About time…



Look out for Sir Stirling Moss’s new book which is being published at the end of April to mark the 60th anniversary of Moss’s famous win in the 1955 Mille Miglia road race (STIRLING MOSS: My Racing Life – with Simon Taylor and a foreword by Lewis Hamilton: UK price – £50; ISBN: 978-1-910505-06-9)

This is a very personal book where Moss guides the reader through his motor racing life with a fascinating, insightful and often amusing commentary to an unrivalled collection of over 300 photographs, many of which will be unfamiliar to even his most ardent fans.

When I wrote my book I found it difficult to feature many of the great images I wanted to because they’d all been bought up by the agencies and the cost of including them would have been too great, so the fact that Moss includes so many of his own is a treat in itself.

The man takes us from his childhood to the height of his fame as ‘Mr Motor Racing’ and then to the sudden end of his career with that crash at Goodwood in 1962. Along the way we dwell on his finest moments as well as the setbacks, and delight in the sheer variety of machinery – around 100 different cars – in which he competed during his rollercoaster racing life.

A message from Sir Stirling Moss

The greatest F1 driver never to win the World Championship fell down the lift shaft in his Mayfair home last weekend. Pretty serious for a young man, but Stirling’s 80. Incredibly, he’s OK and true to his spirit has been complaining not about his two broken ankles and what might have happened, but the quality of his hospital brekkie.

Anyway, the great communicator has issued an epistle about the incident, which he describes in his usual way:

Dear all of you

The last few days have been quite fantastic and I’d like to thank each and every one of you for your kind thoughts, messages and other paraphernalia.

On Saturday evening, I was at home with Susie, Elliot and Helen and about to leave for a curry, for which we were running late. I asked Helen to join me in the lift to go downstairs, because Susie and Elliot were smart enough not to ride in my lift. I opened the door and stepped into the lift, with Helen ready to follow me, which she never did. That is because the lift had stopped on the floor above and incorrectly allowed the door beneath to open.

Still chatting to Helen, I stepped into the open doorway – and fell to the bottom of the lift shaft.

The ambulance was called and arrived at racing speed, whereupon they put me on to a series of about 10 stretchers! Having finally settled on what must have seemed a good one, I was taken, along with my family to the Royal London Hospital in Whitechapel, where they used another batch of similar stretchers!

They did a good job of helping me, but were unable to do the requisite surgery. So, on the Sunday, I was moved to the Princess Grace, where a fantastically efficient, kind and amusing staff did all the jobs.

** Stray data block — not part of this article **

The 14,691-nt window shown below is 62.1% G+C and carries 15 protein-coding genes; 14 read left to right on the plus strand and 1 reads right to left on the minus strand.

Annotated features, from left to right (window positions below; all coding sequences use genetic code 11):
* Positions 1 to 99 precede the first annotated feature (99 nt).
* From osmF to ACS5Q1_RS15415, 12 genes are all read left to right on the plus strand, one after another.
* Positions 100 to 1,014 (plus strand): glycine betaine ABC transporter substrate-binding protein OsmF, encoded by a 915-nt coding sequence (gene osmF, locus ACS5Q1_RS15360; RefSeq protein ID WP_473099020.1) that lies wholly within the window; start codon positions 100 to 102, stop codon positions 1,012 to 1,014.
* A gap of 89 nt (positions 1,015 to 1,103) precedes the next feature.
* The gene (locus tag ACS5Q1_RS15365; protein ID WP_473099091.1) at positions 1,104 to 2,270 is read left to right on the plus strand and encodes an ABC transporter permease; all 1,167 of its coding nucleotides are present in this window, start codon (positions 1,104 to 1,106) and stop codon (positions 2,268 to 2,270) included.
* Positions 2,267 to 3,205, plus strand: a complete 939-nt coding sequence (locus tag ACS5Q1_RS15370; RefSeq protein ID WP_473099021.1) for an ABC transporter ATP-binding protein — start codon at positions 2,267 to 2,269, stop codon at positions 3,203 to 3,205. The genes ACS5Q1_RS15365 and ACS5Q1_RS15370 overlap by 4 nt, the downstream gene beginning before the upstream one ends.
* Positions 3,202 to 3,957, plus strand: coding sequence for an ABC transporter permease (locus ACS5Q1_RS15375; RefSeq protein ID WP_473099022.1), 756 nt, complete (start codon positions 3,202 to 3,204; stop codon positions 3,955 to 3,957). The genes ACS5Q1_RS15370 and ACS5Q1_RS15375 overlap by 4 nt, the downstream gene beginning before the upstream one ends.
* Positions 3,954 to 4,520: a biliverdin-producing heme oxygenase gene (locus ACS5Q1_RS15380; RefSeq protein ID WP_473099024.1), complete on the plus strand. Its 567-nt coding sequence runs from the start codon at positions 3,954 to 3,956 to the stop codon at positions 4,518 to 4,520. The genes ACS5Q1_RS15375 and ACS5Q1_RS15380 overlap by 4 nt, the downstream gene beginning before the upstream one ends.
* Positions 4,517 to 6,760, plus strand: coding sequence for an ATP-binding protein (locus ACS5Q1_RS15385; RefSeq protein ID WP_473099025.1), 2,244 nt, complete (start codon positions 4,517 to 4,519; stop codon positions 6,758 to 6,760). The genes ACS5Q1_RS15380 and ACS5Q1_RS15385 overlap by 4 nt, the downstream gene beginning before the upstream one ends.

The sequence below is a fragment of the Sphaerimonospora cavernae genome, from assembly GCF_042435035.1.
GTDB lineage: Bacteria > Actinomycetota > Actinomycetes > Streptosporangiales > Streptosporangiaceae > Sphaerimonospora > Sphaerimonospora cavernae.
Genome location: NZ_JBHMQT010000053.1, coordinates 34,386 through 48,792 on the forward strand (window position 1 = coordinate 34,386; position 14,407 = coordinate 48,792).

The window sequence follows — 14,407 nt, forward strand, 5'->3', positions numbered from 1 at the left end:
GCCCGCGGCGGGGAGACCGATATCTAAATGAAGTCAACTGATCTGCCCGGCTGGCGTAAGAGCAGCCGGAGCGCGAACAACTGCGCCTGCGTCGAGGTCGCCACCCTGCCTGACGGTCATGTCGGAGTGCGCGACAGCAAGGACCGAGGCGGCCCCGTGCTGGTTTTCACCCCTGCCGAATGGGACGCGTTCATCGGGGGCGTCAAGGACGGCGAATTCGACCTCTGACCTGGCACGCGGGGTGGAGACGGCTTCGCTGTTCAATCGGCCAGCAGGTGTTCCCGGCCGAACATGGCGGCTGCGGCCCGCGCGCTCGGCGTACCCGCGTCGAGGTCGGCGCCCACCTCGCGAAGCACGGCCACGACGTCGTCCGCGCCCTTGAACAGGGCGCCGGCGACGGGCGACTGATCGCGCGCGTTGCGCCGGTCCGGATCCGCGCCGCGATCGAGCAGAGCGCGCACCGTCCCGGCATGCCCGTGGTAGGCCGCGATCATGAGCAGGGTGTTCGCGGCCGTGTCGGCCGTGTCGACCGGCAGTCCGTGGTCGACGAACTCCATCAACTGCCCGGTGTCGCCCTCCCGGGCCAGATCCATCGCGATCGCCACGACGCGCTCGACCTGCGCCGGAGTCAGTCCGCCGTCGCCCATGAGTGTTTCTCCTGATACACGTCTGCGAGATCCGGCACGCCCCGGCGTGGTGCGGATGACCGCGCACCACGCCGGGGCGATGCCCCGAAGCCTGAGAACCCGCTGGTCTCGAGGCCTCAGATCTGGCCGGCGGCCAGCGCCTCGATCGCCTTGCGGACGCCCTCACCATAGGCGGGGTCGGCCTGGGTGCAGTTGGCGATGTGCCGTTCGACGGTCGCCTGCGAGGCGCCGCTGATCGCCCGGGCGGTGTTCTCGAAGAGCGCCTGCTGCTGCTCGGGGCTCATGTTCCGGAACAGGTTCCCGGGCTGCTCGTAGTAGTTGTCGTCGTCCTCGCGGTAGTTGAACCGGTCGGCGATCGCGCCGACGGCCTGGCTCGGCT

I am now in a lovely room, Number 222, and with the help of Elliot and the porter, am finally on the email. That does not mean that I will be able to actually send this to you, but I will try!

Now for the future… Which I can see with Susie, Helen and Elliot around me, is going to be a bloody struggle!

Sir Stirling and wife Susie (Getty Images)

As some of you may know, Susie and I are booked on a Seabourn Cruise for our 30th anniversary, next month. I have to cross the hurdle of getting the doctors, and family hangers-on, to allow me to thin my blood, in order to avoid any issues involving deep vein thrombosis. It will be six to eight weeks from Sunday before I will be able to put any load on my feet. Therefore I’m facing my sixth or seventh reduction to a wheelchair (Susie says she’s stopped counting) which I must admit, is rather boring. The good news is that I didn’t sell the wheelchair after the last shunt!

The whole thing is a real pain in the arse. If I had looked where I was going, I wouldn’t be here at all, so it’s my own damned fault.

I have been absolutely overwhelmed by your collective concern and kindness. I can tell you that currently I’m lying in hospital, taking deep breaths, lifting one arm with the other, raising my legs (with plasters on the end) and doing all I can do to keep myself as mobile as possible, but, having said that, I’m not yet winning the battle.

I’m not sure when I’ll be able to go home but the lift has to work, otherwise I’ll never be able to get upstairs in my wheelchair. Maybe I’ll go and stay with Helen and Elliot for a while…

This really has opened my eyes to how kind all my friends are, over an old ex-racing driver, flogging a faded image!

I look forward to seeing you soon, and many thanks for all of your thoughts.


What a guy. We wish Sir Stirling a speedy recovery. In the meantime, the great man speaks from his hospital bed and via his site.

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